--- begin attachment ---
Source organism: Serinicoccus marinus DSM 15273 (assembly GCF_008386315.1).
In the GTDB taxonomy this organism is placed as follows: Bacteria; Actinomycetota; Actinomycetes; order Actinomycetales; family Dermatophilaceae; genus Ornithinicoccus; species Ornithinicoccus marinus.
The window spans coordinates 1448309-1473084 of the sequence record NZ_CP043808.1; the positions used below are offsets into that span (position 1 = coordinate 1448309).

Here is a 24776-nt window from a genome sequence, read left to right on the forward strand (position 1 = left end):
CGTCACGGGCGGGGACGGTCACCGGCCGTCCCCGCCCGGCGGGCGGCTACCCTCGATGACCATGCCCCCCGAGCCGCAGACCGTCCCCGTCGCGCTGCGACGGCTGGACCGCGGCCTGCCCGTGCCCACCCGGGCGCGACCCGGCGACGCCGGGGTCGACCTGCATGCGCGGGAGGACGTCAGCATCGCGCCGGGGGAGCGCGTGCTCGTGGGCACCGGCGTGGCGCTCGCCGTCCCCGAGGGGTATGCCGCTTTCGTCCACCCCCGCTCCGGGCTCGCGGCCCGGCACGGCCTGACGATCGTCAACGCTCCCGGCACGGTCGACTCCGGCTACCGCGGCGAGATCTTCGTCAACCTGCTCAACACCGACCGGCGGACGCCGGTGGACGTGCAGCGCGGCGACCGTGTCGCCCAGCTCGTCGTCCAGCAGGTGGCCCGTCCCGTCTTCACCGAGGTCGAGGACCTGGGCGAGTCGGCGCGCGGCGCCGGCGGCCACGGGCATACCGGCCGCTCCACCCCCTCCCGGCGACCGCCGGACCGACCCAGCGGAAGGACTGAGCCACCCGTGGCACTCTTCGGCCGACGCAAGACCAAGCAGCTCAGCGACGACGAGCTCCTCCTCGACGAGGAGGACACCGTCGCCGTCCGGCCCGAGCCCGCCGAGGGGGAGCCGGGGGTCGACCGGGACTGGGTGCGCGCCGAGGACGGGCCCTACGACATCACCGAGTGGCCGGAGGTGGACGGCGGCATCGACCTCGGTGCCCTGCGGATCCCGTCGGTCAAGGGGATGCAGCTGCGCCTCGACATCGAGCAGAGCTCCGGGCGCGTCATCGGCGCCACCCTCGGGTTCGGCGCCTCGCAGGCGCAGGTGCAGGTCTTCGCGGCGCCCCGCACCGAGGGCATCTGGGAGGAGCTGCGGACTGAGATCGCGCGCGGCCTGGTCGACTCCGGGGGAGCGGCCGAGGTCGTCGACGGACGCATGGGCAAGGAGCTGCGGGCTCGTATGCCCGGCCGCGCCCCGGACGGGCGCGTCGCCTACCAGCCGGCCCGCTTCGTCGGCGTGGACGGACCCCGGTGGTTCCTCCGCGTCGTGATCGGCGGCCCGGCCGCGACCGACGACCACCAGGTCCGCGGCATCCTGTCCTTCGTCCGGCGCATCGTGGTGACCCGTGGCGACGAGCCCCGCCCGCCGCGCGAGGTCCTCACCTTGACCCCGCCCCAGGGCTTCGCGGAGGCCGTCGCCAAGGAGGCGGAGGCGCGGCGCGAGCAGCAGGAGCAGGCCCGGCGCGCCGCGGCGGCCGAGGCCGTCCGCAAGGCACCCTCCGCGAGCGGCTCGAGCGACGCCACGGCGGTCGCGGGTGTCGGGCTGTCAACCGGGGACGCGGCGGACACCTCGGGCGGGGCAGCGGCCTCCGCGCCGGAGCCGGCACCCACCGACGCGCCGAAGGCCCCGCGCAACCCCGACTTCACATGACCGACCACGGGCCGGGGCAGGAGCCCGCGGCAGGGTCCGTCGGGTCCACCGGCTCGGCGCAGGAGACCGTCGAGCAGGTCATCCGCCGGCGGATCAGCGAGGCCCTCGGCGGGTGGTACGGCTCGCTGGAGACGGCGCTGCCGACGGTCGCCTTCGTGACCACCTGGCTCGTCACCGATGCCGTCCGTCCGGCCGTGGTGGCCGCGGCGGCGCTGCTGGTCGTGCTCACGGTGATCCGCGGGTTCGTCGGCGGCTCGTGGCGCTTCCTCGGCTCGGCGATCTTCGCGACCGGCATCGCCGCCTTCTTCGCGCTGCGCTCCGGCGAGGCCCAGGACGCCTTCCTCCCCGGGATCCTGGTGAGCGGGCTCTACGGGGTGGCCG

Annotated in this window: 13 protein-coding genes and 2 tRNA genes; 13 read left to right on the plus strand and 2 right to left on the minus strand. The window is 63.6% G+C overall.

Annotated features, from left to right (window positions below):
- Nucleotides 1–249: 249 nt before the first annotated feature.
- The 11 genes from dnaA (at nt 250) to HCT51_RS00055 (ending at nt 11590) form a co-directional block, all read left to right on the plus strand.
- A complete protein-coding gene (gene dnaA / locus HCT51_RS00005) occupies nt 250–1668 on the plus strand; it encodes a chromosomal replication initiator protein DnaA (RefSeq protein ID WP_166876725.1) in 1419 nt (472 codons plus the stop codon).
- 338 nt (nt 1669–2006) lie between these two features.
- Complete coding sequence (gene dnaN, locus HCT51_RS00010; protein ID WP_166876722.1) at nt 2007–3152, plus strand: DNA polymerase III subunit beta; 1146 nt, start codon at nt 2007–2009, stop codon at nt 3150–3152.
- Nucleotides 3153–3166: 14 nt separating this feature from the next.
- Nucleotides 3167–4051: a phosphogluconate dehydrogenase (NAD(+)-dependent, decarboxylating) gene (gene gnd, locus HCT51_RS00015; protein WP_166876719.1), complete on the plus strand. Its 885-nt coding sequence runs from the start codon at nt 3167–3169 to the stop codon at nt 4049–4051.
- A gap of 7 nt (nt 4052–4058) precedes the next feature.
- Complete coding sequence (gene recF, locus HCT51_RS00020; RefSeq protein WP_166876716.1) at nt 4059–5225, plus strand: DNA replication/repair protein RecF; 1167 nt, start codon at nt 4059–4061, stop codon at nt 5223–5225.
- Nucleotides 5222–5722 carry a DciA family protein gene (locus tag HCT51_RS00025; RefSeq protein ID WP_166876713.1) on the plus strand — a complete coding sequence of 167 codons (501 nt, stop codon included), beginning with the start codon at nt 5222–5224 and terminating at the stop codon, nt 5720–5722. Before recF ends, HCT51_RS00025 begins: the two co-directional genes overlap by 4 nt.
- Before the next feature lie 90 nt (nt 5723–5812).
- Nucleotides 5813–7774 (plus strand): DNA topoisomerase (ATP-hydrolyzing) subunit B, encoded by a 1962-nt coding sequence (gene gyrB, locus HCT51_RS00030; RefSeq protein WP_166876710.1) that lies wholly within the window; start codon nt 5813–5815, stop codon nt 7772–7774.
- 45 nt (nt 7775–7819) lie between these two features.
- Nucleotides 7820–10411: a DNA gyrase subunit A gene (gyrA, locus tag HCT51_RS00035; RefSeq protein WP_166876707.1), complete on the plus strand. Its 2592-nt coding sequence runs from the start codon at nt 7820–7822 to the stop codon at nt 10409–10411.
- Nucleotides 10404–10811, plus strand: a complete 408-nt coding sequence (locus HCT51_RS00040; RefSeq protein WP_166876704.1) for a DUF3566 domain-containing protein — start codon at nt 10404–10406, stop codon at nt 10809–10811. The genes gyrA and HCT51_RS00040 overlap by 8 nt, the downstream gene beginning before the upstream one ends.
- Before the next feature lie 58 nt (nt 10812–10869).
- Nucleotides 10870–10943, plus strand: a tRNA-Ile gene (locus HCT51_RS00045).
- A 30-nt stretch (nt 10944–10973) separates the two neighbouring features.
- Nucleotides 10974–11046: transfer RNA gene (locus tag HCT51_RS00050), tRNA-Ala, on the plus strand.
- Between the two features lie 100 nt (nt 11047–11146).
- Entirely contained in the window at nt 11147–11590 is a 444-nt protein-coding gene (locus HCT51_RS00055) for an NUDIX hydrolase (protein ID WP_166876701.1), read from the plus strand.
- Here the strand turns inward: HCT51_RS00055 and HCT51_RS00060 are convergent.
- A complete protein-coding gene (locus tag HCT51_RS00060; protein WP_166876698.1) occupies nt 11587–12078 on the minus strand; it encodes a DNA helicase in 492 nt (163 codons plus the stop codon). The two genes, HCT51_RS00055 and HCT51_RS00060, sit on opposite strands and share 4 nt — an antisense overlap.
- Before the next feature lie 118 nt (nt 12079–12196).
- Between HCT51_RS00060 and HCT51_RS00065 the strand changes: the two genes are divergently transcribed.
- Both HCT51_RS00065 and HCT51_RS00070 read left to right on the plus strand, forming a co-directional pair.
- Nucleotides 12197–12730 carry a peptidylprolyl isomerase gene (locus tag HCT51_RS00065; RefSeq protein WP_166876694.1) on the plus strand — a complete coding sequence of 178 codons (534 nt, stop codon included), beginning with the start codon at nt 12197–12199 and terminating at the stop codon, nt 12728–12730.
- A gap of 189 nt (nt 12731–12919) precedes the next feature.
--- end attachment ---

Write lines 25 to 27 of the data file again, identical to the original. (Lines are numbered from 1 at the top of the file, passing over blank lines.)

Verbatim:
- A 30-nt stretch (nt 10944–10973) separates the two neighbouring features.
- Nucleotides 10974–11046: transfer RNA gene (locus tag HCT51_RS00050), tRNA-Ala, on the plus strand.
- Between the two features lie 100 nt (nt 11047–11146).